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Pope Francis accused of comparing convicted child abuser cardinal to Jesus after controversial comments.
During a Mass celebrated at his residence in Santa Marta on Tuesday morning, the Pope prayed for those suffering the “persecution that Jesus suffered,” including those who had been subjected to “unjust sentences.”
The message came mere hours after Australia’s highest court acquitted 78-year-old former Vatican economy minister Cardinal George Pell of child sexual abuse in one of the most high-profile cases in the Catholic Church to date.
The Pope also followed up the comments in the sermon, which was livestreamed online, with a tweet about people suffering because “someone had it in for them.”
“In these days of Lent, we’ve been witnessing the persecution that Jesus underwent and how he was judged ferociously, even though he was innocent. Let us #PrayTogether today for all those persons who suffer due to an unjust sentence because of someone (sic) had it in for them,” he wrote.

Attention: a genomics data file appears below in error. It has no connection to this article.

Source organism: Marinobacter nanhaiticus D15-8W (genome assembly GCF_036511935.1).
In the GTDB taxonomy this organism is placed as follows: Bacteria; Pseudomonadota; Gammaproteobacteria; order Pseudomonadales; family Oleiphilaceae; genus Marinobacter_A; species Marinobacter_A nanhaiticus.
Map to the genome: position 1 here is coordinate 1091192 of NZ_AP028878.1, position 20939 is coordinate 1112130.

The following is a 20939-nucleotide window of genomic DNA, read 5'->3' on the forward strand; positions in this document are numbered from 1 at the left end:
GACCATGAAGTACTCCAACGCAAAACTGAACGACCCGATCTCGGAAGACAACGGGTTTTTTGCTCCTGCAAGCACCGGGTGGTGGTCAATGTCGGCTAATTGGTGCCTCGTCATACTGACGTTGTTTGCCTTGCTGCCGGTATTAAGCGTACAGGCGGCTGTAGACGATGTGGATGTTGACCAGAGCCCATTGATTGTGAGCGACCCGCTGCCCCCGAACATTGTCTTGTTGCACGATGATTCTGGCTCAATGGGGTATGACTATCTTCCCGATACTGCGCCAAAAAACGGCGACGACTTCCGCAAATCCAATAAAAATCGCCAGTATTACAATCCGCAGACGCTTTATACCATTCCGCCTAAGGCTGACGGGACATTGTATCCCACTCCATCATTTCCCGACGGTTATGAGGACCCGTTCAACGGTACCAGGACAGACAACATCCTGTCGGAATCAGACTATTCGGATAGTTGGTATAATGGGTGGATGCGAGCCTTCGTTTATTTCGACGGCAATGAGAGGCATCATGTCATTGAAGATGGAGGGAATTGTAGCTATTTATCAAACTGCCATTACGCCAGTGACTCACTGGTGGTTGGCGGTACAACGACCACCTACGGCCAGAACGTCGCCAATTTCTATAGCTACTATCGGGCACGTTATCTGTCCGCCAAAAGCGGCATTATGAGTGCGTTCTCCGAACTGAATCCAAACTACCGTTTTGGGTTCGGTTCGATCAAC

Australian comedian and musician Tim Minchin was among those wading in to criticize the pontiff.
How DARE you compare Pell to Jesus
This is your shittest tweet, Frank.
Many went to great pains to correct the Pope’s language in the comparison made between Pell and Jesus, stating that Pell was not found innocent, merely that he had been released as a result of a legal technicality, the introduction of doubt.
A legal technicality isn’t necessarily an indication of a person’s innocence. Let’s pray that justice is served, in the future, in the form of a life sentence that sticks.
The High Court decision is NOT that #GeorgePell is INNOCENT of the depraved crimes alleged against him. It is that there were reasonable grounds for doubt. It will always be a fact of history that he was found to be guilty by a jury of his peers – his EQUALS.
Meanwhile, the Vatican welcomed the acquittal and praised Pell for having “waited for the truth to be ascertained,” while restating its “commitment to preventing and pursuing all cases of abuse against minors.”
Pell served as number three in the Vatican hierarchy, and was charged with managing the Holy See’s finances while also rooting out corruption within the Church.
The cardinal is likely already too old to resume any position with the Holy See, but the Vatican’s internal disciplinary department, the Congregation for the Doctrine of the Faith, is expected to now consider whether or not to order a canonical trial.